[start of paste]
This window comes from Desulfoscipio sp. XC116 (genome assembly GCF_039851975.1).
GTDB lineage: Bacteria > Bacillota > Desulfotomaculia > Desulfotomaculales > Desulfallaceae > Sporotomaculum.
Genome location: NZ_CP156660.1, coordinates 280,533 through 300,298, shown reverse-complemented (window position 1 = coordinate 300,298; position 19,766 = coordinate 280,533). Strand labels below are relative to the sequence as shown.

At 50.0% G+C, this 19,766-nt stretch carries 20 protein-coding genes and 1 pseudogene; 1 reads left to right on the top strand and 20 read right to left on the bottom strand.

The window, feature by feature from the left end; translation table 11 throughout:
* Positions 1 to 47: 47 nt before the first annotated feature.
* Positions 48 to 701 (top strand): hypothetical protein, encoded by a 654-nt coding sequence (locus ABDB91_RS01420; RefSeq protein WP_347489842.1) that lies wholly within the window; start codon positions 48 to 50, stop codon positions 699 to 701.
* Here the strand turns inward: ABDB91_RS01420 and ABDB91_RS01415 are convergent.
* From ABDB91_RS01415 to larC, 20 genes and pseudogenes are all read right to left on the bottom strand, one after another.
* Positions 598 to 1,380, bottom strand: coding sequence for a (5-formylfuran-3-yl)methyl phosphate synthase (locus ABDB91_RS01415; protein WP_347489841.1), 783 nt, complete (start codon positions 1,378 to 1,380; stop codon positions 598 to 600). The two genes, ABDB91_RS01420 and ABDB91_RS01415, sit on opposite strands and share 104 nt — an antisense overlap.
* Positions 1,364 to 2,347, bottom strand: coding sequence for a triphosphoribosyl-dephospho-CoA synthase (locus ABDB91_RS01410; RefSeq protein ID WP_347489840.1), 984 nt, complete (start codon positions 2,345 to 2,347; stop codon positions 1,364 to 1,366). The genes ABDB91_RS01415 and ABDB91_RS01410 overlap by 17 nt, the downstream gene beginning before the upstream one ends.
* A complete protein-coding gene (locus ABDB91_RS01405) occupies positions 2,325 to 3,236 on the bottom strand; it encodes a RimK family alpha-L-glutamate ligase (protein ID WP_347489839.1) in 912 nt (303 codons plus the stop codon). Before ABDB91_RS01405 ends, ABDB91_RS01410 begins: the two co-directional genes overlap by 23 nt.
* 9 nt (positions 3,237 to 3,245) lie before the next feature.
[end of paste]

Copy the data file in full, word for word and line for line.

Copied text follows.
This window comes from Desulfoscipio sp. XC116 (genome assembly GCF_039851975.1).
GTDB lineage: Bacteria > Bacillota > Desulfotomaculia > Desulfotomaculales > Desulfallaceae > Sporotomaculum.
Genome location: NZ_CP156660.1, coordinates 280,533 through 300,298, shown reverse-complemented (window position 1 = coordinate 300,298; position 19,766 = coordinate 280,533). Strand labels below are relative to the sequence as shown.

At 50.0% G+C, this 19,766-nt stretch carries 20 protein-coding genes and 1 pseudogene; 1 reads left to right on the top strand and 20 read right to left on the bottom strand.

The window, feature by feature from the left end; translation table 11 throughout:
* Positions 1 to 47: 47 nt before the first annotated feature.
* Positions 48 to 701 (top strand): hypothetical protein, encoded by a 654-nt coding sequence (locus ABDB91_RS01420; RefSeq protein WP_347489842.1) that lies wholly within the window; start codon positions 48 to 50, stop codon positions 699 to 701.
* Here the strand turns inward: ABDB91_RS01420 and ABDB91_RS01415 are convergent.
* From ABDB91_RS01415 to larC, 20 genes and pseudogenes are all read right to left on the bottom strand, one after another.
* Positions 598 to 1,380, bottom strand: coding sequence for a (5-formylfuran-3-yl)methyl phosphate synthase (locus ABDB91_RS01415; protein WP_347489841.1), 783 nt, complete (start codon positions 1,378 to 1,380; stop codon positions 598 to 600). The two genes, ABDB91_RS01420 and ABDB91_RS01415, sit on opposite strands and share 104 nt — an antisense overlap.
* Positions 1,364 to 2,347, bottom strand: coding sequence for a triphosphoribosyl-dephospho-CoA synthase (locus ABDB91_RS01410; RefSeq protein ID WP_347489840.1), 984 nt, complete (start codon positions 2,345 to 2,347; stop codon positions 1,364 to 1,366). The genes ABDB91_RS01415 and ABDB91_RS01410 overlap by 17 nt, the downstream gene beginning before the upstream one ends.
* A complete protein-coding gene (locus ABDB91_RS01405) occupies positions 2,325 to 3,236 on the bottom strand; it encodes a RimK family alpha-L-glutamate ligase (protein ID WP_347489839.1) in 912 nt (303 codons plus the stop codon). Before ABDB91_RS01405 ends, ABDB91_RS01410 begins: the two co-directional genes overlap by 23 nt.
* 9 nt (positions 3,237 to 3,245) lie before the next feature.